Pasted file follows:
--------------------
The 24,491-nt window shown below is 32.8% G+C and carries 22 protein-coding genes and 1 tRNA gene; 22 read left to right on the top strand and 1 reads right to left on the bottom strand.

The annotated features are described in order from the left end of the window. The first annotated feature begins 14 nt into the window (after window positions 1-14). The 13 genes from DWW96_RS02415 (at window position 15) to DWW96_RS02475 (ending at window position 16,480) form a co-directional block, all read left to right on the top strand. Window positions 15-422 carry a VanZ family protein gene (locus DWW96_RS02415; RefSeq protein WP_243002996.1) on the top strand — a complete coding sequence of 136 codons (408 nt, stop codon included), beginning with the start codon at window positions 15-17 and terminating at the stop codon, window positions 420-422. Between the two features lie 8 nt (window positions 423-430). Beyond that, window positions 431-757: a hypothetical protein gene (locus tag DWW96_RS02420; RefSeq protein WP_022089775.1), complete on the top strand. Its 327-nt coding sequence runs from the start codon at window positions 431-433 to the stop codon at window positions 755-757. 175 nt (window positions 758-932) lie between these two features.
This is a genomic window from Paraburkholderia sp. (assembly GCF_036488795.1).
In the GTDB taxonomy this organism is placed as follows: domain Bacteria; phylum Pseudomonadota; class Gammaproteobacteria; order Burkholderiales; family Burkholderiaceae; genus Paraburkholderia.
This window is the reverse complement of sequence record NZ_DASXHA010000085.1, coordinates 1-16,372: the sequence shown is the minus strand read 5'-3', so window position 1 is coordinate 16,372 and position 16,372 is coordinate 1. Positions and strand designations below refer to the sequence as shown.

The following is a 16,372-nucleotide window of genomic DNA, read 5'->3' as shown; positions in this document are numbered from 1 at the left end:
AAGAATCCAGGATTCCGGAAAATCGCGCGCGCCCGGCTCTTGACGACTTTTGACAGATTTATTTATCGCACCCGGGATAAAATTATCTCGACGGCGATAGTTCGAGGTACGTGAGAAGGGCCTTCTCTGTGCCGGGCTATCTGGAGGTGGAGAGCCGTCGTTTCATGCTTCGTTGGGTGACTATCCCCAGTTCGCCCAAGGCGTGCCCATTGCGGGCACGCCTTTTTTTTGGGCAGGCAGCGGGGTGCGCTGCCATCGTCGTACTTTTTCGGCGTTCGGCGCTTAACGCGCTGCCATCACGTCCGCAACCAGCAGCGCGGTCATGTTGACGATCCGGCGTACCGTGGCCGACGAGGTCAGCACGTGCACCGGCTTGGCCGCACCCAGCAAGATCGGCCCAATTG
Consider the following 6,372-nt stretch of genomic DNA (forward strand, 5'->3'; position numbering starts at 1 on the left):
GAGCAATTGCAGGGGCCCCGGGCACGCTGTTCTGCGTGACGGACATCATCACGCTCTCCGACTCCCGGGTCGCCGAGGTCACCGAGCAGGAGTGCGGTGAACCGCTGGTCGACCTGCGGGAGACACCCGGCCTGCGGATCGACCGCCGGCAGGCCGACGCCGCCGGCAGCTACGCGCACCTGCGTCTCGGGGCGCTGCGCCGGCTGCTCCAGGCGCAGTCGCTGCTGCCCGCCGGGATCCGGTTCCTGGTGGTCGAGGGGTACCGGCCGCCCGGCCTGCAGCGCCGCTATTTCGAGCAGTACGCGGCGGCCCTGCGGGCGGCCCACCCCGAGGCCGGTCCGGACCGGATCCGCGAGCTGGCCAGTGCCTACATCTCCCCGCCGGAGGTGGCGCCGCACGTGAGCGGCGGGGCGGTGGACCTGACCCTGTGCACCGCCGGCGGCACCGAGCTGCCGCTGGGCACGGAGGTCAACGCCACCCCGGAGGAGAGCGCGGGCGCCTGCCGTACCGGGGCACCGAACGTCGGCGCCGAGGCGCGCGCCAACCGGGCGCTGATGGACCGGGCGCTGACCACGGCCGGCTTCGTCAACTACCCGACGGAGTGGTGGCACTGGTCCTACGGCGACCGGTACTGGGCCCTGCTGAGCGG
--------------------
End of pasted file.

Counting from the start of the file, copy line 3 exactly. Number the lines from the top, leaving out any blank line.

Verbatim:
This is a genomic window from Paraburkholderia sp. (assembly GCF_036488795.1).